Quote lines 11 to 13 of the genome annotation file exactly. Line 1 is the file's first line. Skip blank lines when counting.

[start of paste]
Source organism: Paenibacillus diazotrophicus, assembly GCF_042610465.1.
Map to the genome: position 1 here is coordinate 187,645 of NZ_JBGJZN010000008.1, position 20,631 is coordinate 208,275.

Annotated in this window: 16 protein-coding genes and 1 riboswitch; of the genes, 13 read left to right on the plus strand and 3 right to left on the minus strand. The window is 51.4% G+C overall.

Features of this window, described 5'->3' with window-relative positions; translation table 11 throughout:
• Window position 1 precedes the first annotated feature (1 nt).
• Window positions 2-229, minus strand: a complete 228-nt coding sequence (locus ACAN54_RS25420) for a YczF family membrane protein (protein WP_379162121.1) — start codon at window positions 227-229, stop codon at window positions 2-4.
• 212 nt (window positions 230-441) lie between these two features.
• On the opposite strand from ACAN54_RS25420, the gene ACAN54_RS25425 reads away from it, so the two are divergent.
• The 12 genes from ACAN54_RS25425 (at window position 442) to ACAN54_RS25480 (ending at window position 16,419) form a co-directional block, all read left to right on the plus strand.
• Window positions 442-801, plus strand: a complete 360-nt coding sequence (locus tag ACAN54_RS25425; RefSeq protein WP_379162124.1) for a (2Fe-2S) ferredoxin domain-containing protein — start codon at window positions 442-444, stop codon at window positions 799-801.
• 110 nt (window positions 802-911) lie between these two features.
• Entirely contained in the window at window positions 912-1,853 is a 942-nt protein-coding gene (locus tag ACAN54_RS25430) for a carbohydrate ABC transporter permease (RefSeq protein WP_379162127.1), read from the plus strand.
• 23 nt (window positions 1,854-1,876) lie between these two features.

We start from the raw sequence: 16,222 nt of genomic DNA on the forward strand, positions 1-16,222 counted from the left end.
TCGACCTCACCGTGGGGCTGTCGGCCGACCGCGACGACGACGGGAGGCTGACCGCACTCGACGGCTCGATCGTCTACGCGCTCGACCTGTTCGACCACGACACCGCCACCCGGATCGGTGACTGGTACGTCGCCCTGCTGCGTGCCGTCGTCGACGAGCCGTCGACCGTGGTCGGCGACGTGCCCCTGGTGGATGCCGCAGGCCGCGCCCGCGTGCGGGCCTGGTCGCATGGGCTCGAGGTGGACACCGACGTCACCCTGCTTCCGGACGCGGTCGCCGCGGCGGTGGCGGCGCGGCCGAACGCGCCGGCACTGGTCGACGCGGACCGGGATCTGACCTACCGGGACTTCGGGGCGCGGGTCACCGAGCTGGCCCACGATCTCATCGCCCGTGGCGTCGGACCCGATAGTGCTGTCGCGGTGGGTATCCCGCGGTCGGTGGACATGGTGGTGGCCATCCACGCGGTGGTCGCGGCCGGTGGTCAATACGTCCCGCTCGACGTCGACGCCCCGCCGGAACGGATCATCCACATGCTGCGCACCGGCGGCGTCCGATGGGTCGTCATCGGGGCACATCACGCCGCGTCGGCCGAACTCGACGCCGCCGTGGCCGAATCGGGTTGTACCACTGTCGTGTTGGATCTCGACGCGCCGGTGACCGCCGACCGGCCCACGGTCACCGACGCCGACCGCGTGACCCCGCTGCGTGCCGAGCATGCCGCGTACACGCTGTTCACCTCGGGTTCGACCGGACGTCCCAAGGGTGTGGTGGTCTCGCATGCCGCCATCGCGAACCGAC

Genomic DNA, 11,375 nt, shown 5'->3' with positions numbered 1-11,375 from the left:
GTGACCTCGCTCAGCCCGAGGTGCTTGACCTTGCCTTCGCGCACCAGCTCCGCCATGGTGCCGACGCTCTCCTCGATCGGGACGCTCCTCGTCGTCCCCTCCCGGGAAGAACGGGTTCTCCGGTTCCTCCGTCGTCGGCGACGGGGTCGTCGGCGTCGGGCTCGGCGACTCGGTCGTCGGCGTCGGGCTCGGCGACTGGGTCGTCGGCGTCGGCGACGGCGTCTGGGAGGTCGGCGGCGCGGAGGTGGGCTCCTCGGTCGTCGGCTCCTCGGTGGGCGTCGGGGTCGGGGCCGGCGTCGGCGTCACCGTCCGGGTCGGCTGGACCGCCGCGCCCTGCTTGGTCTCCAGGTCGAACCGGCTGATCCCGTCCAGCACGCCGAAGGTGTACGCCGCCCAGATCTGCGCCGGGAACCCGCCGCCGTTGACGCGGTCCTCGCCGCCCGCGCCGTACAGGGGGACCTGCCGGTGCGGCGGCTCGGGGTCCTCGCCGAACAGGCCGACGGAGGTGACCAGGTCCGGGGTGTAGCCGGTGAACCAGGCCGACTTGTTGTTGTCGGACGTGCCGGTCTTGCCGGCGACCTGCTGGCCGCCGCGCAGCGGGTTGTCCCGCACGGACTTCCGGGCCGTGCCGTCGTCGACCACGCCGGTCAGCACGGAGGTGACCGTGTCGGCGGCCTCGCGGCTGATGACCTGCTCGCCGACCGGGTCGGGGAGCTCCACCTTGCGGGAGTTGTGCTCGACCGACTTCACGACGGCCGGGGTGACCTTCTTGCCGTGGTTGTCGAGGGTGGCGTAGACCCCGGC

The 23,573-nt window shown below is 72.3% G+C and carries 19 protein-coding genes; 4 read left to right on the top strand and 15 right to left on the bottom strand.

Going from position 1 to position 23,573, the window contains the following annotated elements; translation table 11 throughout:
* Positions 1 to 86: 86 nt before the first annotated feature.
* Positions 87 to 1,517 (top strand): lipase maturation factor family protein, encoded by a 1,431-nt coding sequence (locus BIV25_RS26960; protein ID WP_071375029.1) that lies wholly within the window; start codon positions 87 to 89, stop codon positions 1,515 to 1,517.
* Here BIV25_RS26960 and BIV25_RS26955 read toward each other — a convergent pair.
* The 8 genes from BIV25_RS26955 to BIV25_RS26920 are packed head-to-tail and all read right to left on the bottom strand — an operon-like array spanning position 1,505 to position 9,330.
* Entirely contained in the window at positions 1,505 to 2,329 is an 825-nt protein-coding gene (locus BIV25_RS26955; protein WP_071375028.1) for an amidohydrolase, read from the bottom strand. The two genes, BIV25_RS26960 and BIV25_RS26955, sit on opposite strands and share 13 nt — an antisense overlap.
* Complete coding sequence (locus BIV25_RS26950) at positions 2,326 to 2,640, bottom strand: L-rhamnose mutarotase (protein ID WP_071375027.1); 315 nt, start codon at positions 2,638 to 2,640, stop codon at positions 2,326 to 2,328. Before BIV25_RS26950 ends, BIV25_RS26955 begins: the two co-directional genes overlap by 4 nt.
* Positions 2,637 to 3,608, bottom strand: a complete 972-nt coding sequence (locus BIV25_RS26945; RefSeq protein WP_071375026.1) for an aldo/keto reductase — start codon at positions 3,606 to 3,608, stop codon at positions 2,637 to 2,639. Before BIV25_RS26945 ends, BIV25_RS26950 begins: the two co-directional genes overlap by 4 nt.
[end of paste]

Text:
• 110 nt (window positions 802-911) lie between these two features.
• Entirely contained in the window at window positions 912-1,853 is a 942-nt protein-coding gene (locus tag ACAN54_RS25430) for a carbohydrate ABC transporter permease (RefSeq protein WP_379162127.1), read from the plus strand.
• 23 nt (window positions 1,854-1,876) lie between these two features.